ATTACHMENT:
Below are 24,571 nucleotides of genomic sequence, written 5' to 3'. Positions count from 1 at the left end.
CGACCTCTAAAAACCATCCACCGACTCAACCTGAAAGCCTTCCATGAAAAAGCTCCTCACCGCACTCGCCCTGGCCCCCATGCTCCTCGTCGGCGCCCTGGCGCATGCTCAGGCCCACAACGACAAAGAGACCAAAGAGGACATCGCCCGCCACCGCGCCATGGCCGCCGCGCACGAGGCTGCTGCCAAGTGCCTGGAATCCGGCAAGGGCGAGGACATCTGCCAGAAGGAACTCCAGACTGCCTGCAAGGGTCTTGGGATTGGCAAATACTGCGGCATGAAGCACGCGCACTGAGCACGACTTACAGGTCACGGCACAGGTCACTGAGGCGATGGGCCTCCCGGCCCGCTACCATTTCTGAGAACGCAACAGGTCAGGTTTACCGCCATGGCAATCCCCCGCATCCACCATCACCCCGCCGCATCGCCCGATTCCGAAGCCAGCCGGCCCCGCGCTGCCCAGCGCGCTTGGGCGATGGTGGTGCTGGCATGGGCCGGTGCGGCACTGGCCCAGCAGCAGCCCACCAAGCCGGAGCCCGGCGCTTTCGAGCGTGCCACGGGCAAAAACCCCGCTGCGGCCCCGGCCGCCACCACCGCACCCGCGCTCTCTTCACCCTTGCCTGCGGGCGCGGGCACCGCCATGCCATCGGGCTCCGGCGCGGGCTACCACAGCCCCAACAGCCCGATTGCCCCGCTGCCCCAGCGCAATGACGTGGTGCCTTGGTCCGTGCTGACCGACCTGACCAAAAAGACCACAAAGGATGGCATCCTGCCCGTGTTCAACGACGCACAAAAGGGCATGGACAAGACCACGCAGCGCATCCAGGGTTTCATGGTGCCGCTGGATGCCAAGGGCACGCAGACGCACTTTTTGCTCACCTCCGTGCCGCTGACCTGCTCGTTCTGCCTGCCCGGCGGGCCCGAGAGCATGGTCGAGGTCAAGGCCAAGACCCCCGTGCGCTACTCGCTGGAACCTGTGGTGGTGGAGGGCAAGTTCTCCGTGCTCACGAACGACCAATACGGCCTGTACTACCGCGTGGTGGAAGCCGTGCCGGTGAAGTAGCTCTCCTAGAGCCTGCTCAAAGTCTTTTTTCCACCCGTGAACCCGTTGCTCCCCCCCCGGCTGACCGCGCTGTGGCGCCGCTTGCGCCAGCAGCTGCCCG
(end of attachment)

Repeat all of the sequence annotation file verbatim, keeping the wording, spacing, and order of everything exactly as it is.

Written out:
Below are 24,571 nucleotides of genomic sequence, written 5' to 3'. Positions count from 1 at the left end.
CGACCTCTAAAAACCATCCACCGACTCAACCTGAAAGCCTTCCATGAAAAAGCTCCTCACCGCACTCGCCCTGGCCCCCATGCTCCTCGTCGGCGCCCTGGCGCATGCTCAGGCCCACAACGACAAAGAGACCAAAGAGGACATCGCCCGCCACCGCGCCATGGCCGCCGCGCACGAGGCTGCTGCCAAGTGCCTGGAATCCGGCAAGGGCGAGGACATCTGCCAGAAGGAACTCCAGACTGCCTGCAAGGGTCTTGGGATTGGCAAATACTGCGGCATGAAGCACGCGCACTGAGCACGACTTACAGGTCACGGCACAGGTCACTGAGGCGATGGGCCTCCCGGCCCGCTACCATTTCTGAGAACGCAACAGGTCAGGTTTACCGCCATGGCAATCCCCCGCATCCACCATCACCCCGCCGCATCGCCCGATTCCGAAGCCAGCCGGCCCCGCGCTGCCCAGCGCGCTTGGGCGATGGTGGTGCTGGCATGGGCCGGTGCGGCACTGGCCCAGCAGCAGCCCACCAAGCCGGAGCCCGGCGCTTTCGAGCGTGCCACGGGCAAAAACCCCGCTGCGGCCCCGGCCGCCACCACCGCACCCGCGCTCTCTTCACCCTTGCCTGCGGGCGCGGGCACCGCCATGCCATCGGGCTCCGGCGCGGGCTACCACAGCCCCAACAGCCCGATTGCCCCGCTGCCCCAGCGCAATGACGTGGTGCCTTGGTCCGTGCTGACCGACCTGACCAAAAAGACCACAAAGGATGGCATCCTGCCCGTGTTCAACGACGCACAAAAGGGCATGGACAAGACCACGCAGCGCATCCAGGGTTTCATGGTGCCGCTGGATGCCAAGGGCACGCAGACGCACTTTTTGCTCACCTCCGTGCCGCTGACCTGCTCGTTCTGCCTGCCCGGCGGGCCCGAGAGCATGGTCGAGGTCAAGGCCAAGACCCCCGTGCGCTACTCGCTGGAACCTGTGGTGGTGGAGGGCAAGTTCTCCGTGCTCACGAACGACCAATACGGCCTGTACTACCGCGTGGTGGAAGCCGTGCCGGTGAAGTAGCTCTCCTAGAGCCTGCTCAAAGTCTTTTTTCCACCCGTGAACCCGTTGCTCCCCCCCCGGCTGACCGCGCTGTGGCGCCGCTTGCGCCAGCAGCTGCCCG